Can you hear those sleigh bells a jingling ChipWINners? Perhaps a ring-ting-tingling too? For those of us in the northern hemisphere, winter has begun to make its full force known.
As fond as I am of a seasonal excuse to curl up inside with good video games, ancestral quilts, and a hot cup of coffee, the charm of ice and snow wears off quickly. As such, when King Keytan’s latest release dropped into my lap in late November, the idea of ‘Summer Forever‘ was a serious temptation.
‘Summer Forever‘ was released by King Keytan on the 22nd of November through the venerable UK netlabel Pterodactyl Squad. The Squad describes the album as “This is the music robots hear when they fall in love,” and claims that, “This is a new kind of chiptune.”
Being that I don’t know any mechanical entities that have experience with amorous magic, I cannot speak to their former claim. As for the latter, while I might not say this is an entirely new breed of chip, King Keytan pairs normally opposing tempos and tones in an idea inspiring fashion.
Built on top of firm foundations with a bass chord loop layered over a crunchy set of noise bass tones, ‘Blue Blaster‘ makes for a prodigious opening track. While opening quietly, in the first minute more and more instruments join the orchestra, building energy and purpose. With a crash of white noise, the track explodes into an energetic movement where the earthy feel of the bass instruments really come into their full beauty. With that same crash, around the two minute mark, the track falls into a movement that is meditative in comparison to the rest of the piece, before practically putting itself into a full reverse, playing itself out in reverse, crashing back to life before gently playing back into silence.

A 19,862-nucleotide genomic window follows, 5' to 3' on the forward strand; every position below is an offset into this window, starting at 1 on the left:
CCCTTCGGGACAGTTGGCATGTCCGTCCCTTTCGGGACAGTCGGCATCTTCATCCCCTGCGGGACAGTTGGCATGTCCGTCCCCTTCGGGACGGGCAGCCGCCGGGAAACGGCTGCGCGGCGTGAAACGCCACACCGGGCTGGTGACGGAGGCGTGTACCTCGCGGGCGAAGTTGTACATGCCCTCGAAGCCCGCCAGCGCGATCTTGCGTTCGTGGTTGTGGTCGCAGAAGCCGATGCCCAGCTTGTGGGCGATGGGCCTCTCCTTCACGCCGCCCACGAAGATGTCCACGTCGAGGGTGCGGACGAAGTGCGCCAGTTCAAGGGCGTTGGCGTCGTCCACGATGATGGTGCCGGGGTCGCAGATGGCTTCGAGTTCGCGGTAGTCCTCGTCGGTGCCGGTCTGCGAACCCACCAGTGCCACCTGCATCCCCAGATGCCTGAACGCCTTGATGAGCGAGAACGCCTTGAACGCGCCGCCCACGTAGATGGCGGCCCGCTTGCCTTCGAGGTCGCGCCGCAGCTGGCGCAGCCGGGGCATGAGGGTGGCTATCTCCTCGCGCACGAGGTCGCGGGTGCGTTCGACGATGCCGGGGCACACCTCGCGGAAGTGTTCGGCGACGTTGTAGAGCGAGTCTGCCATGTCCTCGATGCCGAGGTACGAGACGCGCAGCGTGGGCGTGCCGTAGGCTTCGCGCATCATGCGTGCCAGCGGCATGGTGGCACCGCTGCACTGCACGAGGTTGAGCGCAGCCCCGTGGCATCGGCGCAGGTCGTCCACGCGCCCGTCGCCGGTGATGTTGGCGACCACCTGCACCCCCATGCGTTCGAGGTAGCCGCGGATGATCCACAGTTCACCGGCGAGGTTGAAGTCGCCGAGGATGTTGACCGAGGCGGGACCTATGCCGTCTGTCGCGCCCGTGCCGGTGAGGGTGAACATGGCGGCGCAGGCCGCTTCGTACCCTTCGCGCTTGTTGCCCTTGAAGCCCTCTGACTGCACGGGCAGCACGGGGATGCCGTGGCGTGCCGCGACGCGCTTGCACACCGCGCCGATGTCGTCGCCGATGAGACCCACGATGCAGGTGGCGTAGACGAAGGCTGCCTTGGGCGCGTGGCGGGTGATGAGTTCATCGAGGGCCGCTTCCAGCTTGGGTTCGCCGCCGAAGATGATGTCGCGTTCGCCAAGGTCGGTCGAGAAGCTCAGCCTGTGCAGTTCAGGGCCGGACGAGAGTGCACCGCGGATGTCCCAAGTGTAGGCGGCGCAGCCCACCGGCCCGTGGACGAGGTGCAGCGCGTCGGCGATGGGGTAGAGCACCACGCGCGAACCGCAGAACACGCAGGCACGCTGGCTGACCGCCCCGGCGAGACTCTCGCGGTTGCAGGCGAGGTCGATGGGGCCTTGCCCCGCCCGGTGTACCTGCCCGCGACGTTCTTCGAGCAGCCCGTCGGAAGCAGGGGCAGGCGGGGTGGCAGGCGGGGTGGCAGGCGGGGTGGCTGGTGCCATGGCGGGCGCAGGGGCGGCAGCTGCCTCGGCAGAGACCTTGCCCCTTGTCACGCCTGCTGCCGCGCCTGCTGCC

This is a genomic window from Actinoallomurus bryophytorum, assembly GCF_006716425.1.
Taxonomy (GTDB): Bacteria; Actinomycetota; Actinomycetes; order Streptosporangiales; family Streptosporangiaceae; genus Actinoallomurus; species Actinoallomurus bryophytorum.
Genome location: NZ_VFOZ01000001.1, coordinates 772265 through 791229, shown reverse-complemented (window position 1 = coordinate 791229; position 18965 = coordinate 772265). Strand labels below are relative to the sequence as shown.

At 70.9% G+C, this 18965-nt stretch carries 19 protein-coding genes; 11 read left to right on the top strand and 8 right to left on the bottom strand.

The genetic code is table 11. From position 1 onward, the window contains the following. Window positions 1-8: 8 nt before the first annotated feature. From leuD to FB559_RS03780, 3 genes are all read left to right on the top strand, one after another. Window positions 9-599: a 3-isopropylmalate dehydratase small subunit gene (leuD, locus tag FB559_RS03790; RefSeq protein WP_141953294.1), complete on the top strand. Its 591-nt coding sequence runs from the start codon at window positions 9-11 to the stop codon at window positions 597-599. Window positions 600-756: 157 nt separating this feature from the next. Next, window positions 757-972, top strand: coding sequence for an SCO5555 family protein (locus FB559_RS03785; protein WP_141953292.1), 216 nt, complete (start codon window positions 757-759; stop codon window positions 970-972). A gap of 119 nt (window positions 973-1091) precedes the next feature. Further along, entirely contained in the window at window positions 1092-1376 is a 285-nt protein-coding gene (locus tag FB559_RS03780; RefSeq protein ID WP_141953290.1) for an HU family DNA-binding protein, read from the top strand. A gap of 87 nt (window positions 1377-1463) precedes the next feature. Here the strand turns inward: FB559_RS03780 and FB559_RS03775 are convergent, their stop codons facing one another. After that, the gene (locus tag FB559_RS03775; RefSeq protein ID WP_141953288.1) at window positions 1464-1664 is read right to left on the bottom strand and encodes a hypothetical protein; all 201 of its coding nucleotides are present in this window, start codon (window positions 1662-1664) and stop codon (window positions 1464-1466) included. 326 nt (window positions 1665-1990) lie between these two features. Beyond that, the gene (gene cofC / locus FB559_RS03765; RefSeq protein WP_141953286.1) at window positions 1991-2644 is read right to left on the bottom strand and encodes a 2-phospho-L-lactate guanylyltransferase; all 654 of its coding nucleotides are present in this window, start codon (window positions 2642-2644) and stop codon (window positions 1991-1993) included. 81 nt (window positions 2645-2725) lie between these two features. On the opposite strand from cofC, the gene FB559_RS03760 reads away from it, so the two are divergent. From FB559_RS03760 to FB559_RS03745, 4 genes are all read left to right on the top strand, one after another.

‘Purpose‘ belongs in the trailer to an 80’s sci-fi film, with its understated intensity and palpable tension. With the juxtaposition of hard-edged kicks and snares with a ponderous synthesizer, this track simultaneously exudes bleakness and anticipation. Short and sweet, the piece again has a loop-like structure. Because of that brevity, the looping structure could be in danger of being too repetitive, but is presented subtly enough to be enjoyable.
What caught my attention in ‘Love Yourself‘ was the dramatic shift in the flavor of the synthesizers in play. The use of marimba in the bassline was an eye-openingly fresh addition to the album. Paired with a dissonant brass, the combination is enough of a shift from the third of the album to hammer home the idea that you’re listening to some new and interesting musical ideas.
‘Sunburnt‘ is, by far, my favorite track from this album. King Keytan has found a winning implementation here. In particular, the use of a minor toned lead fighting against the brighter and plucked bassline gives a palpable sense of finality to the track. Especially at the end, where the lead fades away entirely, leaving behind only the bass, plugging along unaffected until the music fades out.
At the end of the day, ‘Summer Forever’ it is a damned solid release that deserves both your attention and love. It’s available for free download from Pterodactyl Squad. However, if you, like me, believe in spreading the love, pop on over to the Bandcamp page and toss £3 ($4.70 according to Google) into the pot.
Get out there, spread the love, and make some chip!